Despite the attention paid to the impending reauthorization of the Higher Education Act and the visibility of congressional hearings on college finances, it is the states that have primary responsibility for US higher education.
College prices, the cost of living, available financial aid, and college opportunities vary dramatically from state to state. The result is that opportunities for accessing a high-quality, affordable college education depend on where you live.
Many states are developing innovative strategies to break down financial barriers for students. Some of these policies directly address tuition prices. Others help students meet their educational goals in a timely manner by, for example, encouraging academic preparation for college or making it easier to transfer from two-year to four-year institutions. State efforts to improve college access and success—or the lack of such efforts—could either diminish or reinforce the differences across states.
Policies that sound simple and powerful
States make headlines for promising “free” college. The Tennessee Promise was the first statewide program to pledge to fill the gap between federal and state grant aid and the cost of community college tuition for students meeting certain requirements. New York’s Excelsior Scholarship program makes both two-year and four-year public colleges tuition-free for students who meet stringent requirements during and after college.
These programs send a clear message that college is affordable, but they frequently direct funds toward students who may not need financial help.
Free college programs tend to help students whose incomes are too high to qualify for need-based aid. In contrast, federal Pell grants and other need-based grants provide their largest awards to students with the lowest incomes. (These low-income students often don’t benefit from free college offers because grant aid covers their full tuition.) The current federal approach takes a step toward narrowing resource gaps among students from different socioeconomic backgrounds, while free college programs give all students the same total subsidy, equal to the published tuition price. In other words, free college programs generally don’t direct funds to students who need them most.
The tuition price of college is just one piece of the college affordability puzzle. Many financial barriers, particularly for community college students, involve trying to cover living expenses without working full time. Pell grants can help with living expenses, but most free college programs, as they’ve been enacted so far, do not.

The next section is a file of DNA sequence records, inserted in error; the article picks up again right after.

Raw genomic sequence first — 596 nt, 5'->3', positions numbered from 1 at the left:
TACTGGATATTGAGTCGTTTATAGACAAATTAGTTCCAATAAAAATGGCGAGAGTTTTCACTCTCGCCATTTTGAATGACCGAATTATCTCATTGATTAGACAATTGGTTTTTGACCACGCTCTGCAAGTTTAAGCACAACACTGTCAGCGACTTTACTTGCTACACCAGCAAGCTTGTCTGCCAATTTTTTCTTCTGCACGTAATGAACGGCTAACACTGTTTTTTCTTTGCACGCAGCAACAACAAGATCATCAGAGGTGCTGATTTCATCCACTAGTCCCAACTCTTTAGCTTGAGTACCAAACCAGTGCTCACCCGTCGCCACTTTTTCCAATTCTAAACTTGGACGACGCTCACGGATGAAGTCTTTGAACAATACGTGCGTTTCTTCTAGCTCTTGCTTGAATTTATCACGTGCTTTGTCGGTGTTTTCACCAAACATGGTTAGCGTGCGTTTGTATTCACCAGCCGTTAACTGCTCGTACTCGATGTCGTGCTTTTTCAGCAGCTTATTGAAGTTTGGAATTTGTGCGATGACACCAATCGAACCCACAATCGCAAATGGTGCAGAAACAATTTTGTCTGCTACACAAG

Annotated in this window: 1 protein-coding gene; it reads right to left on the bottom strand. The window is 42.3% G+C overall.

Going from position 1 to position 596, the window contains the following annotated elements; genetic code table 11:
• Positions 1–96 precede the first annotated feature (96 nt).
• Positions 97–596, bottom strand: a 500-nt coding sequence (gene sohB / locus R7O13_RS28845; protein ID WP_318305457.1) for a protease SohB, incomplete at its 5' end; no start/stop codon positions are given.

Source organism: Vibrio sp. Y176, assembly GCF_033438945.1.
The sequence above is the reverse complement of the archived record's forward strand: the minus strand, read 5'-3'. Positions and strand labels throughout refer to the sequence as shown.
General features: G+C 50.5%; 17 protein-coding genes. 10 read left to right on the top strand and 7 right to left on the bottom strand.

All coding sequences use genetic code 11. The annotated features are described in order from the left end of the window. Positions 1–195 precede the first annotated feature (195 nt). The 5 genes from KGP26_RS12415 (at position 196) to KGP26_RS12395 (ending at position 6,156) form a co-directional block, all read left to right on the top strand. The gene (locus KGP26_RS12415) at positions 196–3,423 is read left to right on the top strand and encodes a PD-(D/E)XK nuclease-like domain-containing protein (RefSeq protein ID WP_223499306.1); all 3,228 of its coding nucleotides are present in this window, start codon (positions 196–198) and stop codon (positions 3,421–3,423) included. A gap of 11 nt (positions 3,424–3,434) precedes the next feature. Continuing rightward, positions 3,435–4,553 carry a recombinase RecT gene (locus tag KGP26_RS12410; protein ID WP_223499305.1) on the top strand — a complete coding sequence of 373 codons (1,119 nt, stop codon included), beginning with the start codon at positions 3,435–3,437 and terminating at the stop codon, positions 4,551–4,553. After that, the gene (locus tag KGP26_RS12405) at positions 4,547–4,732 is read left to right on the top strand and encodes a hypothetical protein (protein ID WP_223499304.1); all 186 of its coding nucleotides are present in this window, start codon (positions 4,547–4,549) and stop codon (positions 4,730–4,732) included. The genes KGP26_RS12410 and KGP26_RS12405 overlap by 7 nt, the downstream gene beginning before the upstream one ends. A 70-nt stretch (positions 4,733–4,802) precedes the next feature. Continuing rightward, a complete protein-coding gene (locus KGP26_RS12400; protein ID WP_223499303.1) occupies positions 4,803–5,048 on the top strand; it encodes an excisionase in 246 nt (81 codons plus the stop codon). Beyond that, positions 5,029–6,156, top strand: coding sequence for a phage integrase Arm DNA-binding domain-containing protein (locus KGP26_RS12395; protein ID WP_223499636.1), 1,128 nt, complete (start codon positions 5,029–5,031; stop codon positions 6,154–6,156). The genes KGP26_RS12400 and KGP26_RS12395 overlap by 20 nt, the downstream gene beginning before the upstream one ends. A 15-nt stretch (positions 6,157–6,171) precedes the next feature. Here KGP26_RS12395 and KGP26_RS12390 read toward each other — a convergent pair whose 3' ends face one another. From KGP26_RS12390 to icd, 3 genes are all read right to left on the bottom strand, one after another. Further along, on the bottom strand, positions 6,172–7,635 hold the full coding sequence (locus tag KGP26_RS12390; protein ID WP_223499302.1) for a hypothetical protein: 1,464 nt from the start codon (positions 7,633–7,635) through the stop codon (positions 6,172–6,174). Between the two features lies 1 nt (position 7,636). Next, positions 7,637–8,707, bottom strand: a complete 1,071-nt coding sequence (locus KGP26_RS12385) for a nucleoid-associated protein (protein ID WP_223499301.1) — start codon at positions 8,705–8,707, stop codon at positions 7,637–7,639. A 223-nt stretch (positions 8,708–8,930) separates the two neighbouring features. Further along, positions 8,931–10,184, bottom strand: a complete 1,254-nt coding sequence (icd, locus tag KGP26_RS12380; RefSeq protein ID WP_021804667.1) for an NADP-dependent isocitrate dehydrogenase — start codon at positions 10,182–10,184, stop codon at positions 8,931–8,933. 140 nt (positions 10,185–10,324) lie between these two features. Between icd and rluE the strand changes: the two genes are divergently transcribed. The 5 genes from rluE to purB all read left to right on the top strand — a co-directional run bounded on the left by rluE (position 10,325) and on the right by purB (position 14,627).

In addition, underfunded colleges frequently lack the resources to support student success. Free tuition programs can hit roadblocks when other funding priorities threaten and when the strain on institutional budgets raises questions about the quality of the “free” education the state can offer.
Policies that can reduce financial barriers without putting money in students’ pockets
Other state efforts to reduce financial barriers to college deserve more attention than they get. Well-designed need-based state grant programs can target funds to students with limited resources and provide incentives for them to prepare for college.
Indiana’s 21st Century Scholars Program engages with low-income seventh- and eighth-grade students to encourage them to prepare for college. The program promises students eligible for free or reduced-price lunches that they will have up to four years’ tuition and fees covered at an Indiana public college or university with a combination of state and institutional grants if they meet certain eligibility criteria.
Some states are focusing on improving high school students’ academic preparation for college or making it easier for students who begin at community colleges to transfer to four-year colleges. California’s Early Assessment Program, which brings high schools and colleges together to ensure that students are prepared to do college work, and Oregon’s Associate of Arts Oregon Transfer Degree, which ensures that students who complete their studies at community colleges can transfer seamlessly to four-year universities, may not sound as good as “free” college, but they might make at least as big a contribution to educational attainment.
Students don’t just need to get in the door of college. They must be prepared to tackle college-level academic challenges. They must be able to take enough courses to complete a degree in a timely manner and know that credits from one institution will be honored at another if they transfer. And they must attend institutions that have the resources and the incentives to provide the academic and social supports they need to learn, to meet high academic standards, and to earn degrees of value.
The conversation about making college affordable cannot just be about price. It must be about students and institutions having the resources—financial and academic—to meet their goals. States should seek out examples that promise more than a low price.
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